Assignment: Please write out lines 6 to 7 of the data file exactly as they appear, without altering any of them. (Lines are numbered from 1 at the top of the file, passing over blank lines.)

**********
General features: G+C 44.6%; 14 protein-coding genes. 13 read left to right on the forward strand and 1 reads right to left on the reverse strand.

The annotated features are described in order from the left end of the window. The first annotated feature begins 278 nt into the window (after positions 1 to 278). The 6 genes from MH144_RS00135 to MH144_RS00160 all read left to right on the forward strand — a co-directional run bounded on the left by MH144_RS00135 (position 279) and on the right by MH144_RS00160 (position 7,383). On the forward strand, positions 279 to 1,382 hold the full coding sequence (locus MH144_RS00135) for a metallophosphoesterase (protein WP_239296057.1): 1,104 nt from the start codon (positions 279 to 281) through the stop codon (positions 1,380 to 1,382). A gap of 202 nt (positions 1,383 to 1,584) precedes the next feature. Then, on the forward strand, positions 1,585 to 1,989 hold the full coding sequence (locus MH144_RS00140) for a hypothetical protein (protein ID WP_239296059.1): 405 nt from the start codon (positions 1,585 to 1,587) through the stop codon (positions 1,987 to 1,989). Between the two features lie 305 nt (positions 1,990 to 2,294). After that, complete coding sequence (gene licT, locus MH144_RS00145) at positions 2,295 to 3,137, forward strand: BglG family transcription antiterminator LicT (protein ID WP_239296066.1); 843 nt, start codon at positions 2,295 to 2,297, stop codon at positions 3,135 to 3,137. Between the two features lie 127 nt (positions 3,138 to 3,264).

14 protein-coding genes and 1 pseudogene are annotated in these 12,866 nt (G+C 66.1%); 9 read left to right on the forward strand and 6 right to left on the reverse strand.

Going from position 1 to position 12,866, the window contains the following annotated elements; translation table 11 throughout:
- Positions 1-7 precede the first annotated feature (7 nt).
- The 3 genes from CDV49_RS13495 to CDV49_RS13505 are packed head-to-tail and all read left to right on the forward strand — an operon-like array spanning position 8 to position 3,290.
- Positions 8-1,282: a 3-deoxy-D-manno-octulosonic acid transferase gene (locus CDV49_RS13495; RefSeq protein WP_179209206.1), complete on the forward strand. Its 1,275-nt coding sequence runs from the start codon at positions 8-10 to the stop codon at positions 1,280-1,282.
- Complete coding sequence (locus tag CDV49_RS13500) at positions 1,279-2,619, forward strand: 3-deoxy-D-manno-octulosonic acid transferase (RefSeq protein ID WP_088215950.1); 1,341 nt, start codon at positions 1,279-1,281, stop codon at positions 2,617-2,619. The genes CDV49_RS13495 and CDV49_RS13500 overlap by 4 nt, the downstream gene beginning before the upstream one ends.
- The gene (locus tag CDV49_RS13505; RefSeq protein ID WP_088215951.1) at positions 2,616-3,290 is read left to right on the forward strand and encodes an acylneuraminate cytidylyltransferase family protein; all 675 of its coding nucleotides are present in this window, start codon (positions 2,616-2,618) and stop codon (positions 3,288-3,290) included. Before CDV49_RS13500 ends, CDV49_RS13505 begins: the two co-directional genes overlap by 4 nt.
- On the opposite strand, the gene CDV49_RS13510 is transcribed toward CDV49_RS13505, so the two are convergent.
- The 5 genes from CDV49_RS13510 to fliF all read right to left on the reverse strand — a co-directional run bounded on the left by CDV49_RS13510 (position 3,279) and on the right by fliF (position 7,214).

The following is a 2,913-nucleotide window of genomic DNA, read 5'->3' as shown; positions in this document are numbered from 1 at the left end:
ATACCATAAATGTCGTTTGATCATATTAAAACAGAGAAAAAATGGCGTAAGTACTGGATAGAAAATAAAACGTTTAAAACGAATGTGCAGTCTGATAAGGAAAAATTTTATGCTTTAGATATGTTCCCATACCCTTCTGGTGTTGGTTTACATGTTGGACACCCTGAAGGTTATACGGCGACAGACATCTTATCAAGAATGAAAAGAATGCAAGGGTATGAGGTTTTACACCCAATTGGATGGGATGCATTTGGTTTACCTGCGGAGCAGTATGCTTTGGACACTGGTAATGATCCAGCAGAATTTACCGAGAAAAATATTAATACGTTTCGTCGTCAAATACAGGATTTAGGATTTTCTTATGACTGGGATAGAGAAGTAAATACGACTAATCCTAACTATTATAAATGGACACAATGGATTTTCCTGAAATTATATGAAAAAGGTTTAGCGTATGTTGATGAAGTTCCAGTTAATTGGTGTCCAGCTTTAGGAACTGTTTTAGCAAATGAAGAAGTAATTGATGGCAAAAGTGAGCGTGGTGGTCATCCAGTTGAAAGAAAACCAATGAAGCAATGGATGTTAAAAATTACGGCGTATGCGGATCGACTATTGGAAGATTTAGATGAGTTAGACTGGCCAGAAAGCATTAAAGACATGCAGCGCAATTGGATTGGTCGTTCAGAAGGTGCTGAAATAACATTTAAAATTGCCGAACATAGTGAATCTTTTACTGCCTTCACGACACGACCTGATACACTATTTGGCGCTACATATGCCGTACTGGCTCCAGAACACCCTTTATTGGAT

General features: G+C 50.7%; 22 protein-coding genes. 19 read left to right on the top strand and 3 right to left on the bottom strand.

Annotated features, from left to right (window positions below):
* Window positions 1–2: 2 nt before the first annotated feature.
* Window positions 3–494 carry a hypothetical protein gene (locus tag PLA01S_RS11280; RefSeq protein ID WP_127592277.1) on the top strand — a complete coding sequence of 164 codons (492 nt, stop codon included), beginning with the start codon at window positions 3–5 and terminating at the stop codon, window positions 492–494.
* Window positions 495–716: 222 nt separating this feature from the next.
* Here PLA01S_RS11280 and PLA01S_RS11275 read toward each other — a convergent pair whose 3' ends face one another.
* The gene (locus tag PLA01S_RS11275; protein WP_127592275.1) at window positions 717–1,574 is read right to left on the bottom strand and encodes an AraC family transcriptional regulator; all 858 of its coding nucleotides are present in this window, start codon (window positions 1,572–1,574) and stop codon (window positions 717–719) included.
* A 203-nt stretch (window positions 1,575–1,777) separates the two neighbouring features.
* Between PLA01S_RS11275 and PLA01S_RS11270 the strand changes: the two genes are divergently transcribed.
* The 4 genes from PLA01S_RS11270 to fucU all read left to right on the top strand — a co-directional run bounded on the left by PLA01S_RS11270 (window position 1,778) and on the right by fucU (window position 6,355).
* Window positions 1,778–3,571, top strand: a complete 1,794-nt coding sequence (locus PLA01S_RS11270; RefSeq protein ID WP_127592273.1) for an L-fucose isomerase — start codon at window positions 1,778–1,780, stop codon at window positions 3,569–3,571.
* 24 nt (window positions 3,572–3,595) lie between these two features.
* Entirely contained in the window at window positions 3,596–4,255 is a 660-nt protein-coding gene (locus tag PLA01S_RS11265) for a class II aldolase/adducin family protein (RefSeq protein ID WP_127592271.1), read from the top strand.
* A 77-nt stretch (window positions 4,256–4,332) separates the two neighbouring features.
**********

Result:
- The 3 genes from CDV49_RS13495 to CDV49_RS13505 are packed head-to-tail and all read left to right on the forward strand — an operon-like array spanning position 8 to position 3,290.
- Positions 8-1,282: a 3-deoxy-D-manno-octulosonic acid transferase gene (locus CDV49_RS13495; RefSeq protein WP_179209206.1), complete on the forward strand. Its 1,275-nt coding sequence runs from the start codon at positions 8-10 to the stop codon at positions 1,280-1,282.